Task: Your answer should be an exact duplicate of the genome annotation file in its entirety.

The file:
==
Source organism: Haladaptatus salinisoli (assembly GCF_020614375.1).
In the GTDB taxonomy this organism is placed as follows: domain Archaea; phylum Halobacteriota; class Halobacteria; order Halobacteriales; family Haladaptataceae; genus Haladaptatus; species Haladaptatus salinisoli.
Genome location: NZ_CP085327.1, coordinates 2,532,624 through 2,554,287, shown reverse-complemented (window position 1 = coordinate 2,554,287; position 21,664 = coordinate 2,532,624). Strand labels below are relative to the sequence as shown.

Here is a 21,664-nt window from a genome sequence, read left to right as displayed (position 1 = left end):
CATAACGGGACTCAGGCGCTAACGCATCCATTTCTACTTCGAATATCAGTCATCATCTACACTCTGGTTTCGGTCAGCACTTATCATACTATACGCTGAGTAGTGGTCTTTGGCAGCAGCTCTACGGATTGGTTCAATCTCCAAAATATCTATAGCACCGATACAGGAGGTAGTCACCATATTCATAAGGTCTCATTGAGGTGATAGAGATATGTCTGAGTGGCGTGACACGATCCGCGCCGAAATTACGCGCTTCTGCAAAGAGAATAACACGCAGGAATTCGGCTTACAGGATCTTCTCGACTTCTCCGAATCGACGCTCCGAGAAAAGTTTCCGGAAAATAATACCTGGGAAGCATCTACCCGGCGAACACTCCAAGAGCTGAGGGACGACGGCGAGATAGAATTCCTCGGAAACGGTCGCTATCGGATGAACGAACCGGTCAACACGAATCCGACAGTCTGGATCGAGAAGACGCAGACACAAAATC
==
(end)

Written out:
Source organism: Haladaptatus salinisoli (assembly GCF_020614375.1).
In the GTDB taxonomy this organism is placed as follows: domain Archaea; phylum Halobacteriota; class Halobacteria; order Halobacteriales; family Haladaptataceae; genus Haladaptatus; species Haladaptatus salinisoli.
Genome location: NZ_CP085327.1, coordinates 2,532,624 through 2,554,287, shown reverse-complemented (window position 1 = coordinate 2,554,287; position 21,664 = coordinate 2,532,624). Strand labels below are relative to the sequence as shown.

Here is a 21,664-nt window from a genome sequence, read left to right as displayed (position 1 = left end):
CATAACGGGACTCAGGCGCTAACGCATCCATTTCTACTTCGAATATCAGTCATCATCTACACTCTGGTTTCGGTCAGCACTTATCATACTATACGCTGAGTAGTGGTCTTTGGCAGCAGCTCTACGGATTGGTTCAATCTCCAAAATATCTATAGCACCGATACAGGAGGTAGTCACCATATTCATAAGGTCTCATTGAGGTGATAGAGATATGTCTGAGTGGCGTGACACGATCCGCGCCGAAATTACGCGCTTCTGCAAAGAGAATAACACGCAGGAATTCGGCTTACAGGATCTTCTCGACTTCTCCGAATCGACGCTCCGAGAAAAGTTTCCGGAAAATAATACCTGGGAAGCATCTACCCGGCGAACACTCCAAGAGCTGAGGGACGACGGCGAGATAGAATTCCTCGGAAACGGTCGCTATCGGATGAACGAACCGGTCAACACGAATCCGACAGTCTGGATCGAGAAGACGCAGACACAAAATC